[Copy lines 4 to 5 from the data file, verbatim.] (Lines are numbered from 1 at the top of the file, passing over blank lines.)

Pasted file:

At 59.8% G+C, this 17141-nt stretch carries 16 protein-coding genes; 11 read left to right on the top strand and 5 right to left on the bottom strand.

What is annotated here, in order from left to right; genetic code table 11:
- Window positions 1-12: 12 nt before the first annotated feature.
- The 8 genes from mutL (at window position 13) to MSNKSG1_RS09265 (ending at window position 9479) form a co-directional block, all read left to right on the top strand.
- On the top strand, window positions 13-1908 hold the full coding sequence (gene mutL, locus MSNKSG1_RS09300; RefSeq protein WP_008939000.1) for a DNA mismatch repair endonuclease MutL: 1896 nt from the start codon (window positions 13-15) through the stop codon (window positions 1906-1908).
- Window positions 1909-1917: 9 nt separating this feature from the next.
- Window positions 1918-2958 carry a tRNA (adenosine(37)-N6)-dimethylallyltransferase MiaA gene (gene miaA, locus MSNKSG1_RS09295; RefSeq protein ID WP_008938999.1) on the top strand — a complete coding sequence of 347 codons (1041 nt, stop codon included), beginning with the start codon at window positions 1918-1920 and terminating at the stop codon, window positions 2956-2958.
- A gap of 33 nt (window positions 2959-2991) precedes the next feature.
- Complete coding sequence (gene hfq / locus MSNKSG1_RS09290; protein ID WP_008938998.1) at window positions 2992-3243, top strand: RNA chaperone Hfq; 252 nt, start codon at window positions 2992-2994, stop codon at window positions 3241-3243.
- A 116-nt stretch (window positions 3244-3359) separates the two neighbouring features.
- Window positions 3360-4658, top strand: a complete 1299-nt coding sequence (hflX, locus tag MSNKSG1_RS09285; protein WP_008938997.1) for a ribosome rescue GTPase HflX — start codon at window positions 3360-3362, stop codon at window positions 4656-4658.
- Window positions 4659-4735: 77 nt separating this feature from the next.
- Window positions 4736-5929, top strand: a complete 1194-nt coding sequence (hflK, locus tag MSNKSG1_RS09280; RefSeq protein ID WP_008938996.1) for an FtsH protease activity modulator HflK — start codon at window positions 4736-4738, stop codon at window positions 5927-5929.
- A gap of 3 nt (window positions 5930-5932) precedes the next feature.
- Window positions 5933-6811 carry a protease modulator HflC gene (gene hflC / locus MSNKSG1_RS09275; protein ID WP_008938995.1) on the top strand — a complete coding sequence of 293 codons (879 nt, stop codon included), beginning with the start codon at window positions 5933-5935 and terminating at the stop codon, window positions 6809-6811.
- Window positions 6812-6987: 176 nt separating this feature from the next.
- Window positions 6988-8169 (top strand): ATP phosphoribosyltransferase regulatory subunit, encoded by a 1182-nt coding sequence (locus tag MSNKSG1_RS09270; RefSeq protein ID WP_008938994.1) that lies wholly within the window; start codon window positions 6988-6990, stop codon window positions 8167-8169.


- The 8 genes from mutL (at window position 13) to MSNKSG1_RS09265 (ending at window position 9479) form a co-directional block, all read left to right on the top strand.
- On the top strand, window positions 13-1908 hold the full coding sequence (gene mutL, locus MSNKSG1_RS09300; RefSeq protein WP_008939000.1) for a DNA mismatch repair endonuclease MutL: 1896 nt from the start codon (window positions 13-15) through the stop codon (window positions 1906-1908).